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A look at the school, the races and the future of this unique 'sport'
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Stage 6 - Thursday, May 14: Bressanone/Brixen - Mayrhofen (Aut), 248km
Michele Scarponi (Diquigiovanni) shows the effort of a day-long break.
One last look behind, a zip of the jersey, before a smile as wide as his outstretched arms.
Didn't we say this Giro was the race to which the formerly suspended would return in a big way?
Wednesday in the small Austrian town of Mayrhofen, it was Operación Puerto refugee Michele Scarponi's turn, reversing what appeared at first to be nutty odds into a 200-kilometre display of bravura.
Despite the 29-year-old's chequered past that included a confession he was a VIP customer of the infamous doctor Fuentes – Scarponi even had a nickname, "Zapatero" – the doping administrator at the centre of the still ongoing Puerto affair, wily Serramenti PVC Diquigiovanni team manager Gianni Savio saw his potential and took him on for two years, beginning this season and most likely, at bargain basement prices.
He repaid the trust as recently as March, on the sixth stage of Tirreno-Adriatico. Over another 200km-plus leg not dissimilar in difficulty to that Wednesday's sixth stage of the Giro d'Italia, Scarponi bested his better-known breakaway companions Stefano Garzelli and Ivan Basso to capture the stage and a day later, overall victory.
Knowing their team would not be invited to the Tour de France or Vuelta a España, Serramenti PVC Diquigiovanni knew the Giro would be their race. It always is, and whenever and wherever possible, the silver-haired, Italian-suited Savio encourages his riders to attack.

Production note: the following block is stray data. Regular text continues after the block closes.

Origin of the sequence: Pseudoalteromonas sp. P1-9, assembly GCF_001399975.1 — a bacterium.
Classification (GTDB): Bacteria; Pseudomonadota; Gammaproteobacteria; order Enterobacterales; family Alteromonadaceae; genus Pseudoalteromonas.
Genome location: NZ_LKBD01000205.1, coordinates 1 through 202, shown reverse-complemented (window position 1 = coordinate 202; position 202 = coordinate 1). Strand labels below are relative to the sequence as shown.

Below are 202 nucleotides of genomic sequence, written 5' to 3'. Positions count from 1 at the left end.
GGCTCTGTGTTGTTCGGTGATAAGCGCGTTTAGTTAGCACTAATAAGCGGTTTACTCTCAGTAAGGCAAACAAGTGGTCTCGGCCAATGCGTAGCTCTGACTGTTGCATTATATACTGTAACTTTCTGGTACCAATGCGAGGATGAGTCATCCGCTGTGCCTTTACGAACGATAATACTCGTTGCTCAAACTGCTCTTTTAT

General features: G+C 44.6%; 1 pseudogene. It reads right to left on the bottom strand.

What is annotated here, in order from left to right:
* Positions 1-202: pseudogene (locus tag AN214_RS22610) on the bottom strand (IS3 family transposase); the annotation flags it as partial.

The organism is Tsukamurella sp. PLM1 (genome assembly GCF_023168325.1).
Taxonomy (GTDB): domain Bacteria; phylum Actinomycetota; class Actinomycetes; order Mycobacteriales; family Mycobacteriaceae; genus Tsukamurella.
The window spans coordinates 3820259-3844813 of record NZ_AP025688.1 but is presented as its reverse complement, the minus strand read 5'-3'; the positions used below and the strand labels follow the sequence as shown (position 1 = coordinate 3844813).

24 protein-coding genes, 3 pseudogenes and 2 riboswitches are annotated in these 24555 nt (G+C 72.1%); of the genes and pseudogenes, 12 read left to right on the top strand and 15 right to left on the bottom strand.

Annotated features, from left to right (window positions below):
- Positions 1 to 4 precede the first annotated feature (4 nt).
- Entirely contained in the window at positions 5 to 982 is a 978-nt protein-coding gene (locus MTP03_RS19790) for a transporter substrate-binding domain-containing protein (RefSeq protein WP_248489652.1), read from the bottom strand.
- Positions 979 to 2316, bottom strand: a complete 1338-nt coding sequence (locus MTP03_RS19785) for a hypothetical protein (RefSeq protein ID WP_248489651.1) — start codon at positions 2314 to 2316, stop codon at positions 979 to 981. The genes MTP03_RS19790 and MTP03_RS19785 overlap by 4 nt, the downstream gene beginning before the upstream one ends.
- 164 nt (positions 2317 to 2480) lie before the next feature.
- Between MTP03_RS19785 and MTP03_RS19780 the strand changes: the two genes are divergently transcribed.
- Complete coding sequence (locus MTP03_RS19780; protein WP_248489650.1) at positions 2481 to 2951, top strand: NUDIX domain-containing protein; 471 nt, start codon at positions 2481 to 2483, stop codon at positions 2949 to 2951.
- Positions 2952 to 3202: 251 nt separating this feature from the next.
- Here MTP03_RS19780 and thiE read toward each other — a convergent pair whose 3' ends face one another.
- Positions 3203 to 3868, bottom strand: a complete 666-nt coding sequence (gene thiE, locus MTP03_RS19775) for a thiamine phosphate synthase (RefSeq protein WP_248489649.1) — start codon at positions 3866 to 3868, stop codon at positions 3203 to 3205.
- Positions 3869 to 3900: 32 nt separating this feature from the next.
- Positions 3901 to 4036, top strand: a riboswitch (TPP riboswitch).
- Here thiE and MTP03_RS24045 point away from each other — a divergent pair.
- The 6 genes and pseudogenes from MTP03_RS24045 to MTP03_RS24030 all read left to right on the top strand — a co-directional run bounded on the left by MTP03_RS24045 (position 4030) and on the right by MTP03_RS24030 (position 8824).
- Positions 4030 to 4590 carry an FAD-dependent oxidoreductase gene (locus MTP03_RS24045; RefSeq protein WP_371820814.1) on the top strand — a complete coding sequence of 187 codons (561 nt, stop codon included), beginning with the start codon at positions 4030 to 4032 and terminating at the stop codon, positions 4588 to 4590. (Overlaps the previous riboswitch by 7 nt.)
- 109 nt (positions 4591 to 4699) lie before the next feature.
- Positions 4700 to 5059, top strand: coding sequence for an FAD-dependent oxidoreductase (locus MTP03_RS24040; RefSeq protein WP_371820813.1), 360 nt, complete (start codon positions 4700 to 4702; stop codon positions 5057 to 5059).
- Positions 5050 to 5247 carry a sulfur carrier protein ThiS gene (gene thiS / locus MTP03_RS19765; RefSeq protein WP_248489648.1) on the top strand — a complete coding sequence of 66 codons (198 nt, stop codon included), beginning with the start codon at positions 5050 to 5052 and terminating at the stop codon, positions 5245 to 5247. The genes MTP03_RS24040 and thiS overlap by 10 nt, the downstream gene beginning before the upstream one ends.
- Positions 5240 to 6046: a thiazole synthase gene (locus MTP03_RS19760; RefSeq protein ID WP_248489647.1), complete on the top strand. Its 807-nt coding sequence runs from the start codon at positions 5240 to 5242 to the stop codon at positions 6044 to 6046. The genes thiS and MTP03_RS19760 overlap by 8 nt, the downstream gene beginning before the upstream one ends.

This fine Wednesday, and after two consecutive days in the mountains, Scarponi chose to do just that in the second-longest stage of the race. Why?
"Yesterday, I was disappointed with my effort because I lost five minutes, and it will be difficult to come back to finish high on GC," said Scarponi. "I wanted to go for the stage and to get some time back."
Added Savio, "This morning, I saw Scarponi looking dejected. With the whole team there, I said: 'Today, one guy has to get in a break" – then I pointed at [Scarponi] and said, 'You!'"
Like most that have been caught or suspected of doping, the good-humoured Scarponi, once a favourite of the Italian cycling press, had little to say that hasn't already been said about him. "It's very difficult not to race when you love cycling. I only think about the present; the past is behind me," he said.
"For me," said Savio, "Michele made a mistake and he paid for it, but you have to remember he was in the wrong team [Liberty Seguros] at the wrong time, and he was in a systematic doping program that was far bigger than him."
Top 10 unchanged, Armstrong loses more time
The stage had no effect on the classifica generale's top 10 riders, but for maglia rosa Danilo Di Luca (LPR), it was no walk in the Austrian park.
"It was really difficult," said Di Luca, "because in the beginning, everybody wanted to break away.